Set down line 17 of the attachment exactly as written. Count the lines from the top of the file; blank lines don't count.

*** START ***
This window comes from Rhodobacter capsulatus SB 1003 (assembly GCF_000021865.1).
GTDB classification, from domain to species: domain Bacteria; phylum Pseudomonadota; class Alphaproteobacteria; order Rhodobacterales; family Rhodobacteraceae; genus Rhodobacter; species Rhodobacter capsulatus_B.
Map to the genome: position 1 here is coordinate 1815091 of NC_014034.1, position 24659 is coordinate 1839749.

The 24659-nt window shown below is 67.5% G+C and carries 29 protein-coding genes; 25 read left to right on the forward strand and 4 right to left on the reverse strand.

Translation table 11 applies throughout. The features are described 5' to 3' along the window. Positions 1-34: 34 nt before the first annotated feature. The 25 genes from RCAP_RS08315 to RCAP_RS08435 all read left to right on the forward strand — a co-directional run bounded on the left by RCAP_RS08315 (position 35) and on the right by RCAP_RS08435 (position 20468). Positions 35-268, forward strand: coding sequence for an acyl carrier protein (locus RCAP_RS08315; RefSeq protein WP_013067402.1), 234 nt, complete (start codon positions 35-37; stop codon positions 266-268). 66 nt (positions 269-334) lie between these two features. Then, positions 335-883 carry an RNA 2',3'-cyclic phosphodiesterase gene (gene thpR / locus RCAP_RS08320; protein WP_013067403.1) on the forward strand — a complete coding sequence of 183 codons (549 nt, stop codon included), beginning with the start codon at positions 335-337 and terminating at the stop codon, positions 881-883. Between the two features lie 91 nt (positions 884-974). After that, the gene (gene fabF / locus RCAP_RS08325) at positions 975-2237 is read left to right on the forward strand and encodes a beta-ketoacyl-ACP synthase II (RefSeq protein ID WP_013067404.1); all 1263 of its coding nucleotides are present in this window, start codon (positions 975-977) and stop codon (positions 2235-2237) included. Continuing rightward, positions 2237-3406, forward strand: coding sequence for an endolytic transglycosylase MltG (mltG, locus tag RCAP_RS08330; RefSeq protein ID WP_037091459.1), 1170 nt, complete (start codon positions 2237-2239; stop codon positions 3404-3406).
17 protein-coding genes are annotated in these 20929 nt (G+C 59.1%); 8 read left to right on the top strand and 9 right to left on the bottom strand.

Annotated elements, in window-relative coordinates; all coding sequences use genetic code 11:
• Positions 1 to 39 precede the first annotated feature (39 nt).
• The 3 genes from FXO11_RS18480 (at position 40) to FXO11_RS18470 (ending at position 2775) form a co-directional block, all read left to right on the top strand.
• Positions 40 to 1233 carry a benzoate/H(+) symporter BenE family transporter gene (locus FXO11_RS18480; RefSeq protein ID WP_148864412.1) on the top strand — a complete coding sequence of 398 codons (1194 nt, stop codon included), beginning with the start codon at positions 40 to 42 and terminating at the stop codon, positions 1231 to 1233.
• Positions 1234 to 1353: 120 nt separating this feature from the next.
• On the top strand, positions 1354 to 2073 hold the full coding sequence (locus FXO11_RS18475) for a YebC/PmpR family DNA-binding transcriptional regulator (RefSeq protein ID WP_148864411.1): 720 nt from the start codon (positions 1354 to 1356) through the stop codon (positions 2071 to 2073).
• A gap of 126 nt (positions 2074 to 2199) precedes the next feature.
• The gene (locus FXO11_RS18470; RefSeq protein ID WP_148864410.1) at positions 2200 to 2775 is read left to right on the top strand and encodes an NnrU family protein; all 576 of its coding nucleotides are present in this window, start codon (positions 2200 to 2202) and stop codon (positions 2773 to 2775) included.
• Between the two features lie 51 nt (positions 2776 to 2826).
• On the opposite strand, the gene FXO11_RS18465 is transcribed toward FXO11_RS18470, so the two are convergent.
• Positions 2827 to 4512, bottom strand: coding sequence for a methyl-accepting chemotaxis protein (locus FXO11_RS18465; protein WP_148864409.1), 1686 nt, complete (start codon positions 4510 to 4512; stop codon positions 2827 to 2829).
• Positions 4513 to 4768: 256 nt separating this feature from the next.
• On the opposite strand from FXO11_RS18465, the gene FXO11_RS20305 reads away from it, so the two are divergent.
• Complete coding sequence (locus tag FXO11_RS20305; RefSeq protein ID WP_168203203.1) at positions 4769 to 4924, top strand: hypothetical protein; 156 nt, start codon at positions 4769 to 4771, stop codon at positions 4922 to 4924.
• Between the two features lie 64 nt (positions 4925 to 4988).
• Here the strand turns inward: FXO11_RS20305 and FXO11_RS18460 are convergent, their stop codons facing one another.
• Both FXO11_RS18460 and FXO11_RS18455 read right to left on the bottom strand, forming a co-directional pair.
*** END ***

• Positions 2827 to 4512, bottom strand: coding sequence for a methyl-accepting chemotaxis protein (locus FXO11_RS18465; protein WP_148864409.1), 1686 nt, complete (start codon positions 4510 to 4512; stop codon positions 2827 to 2829).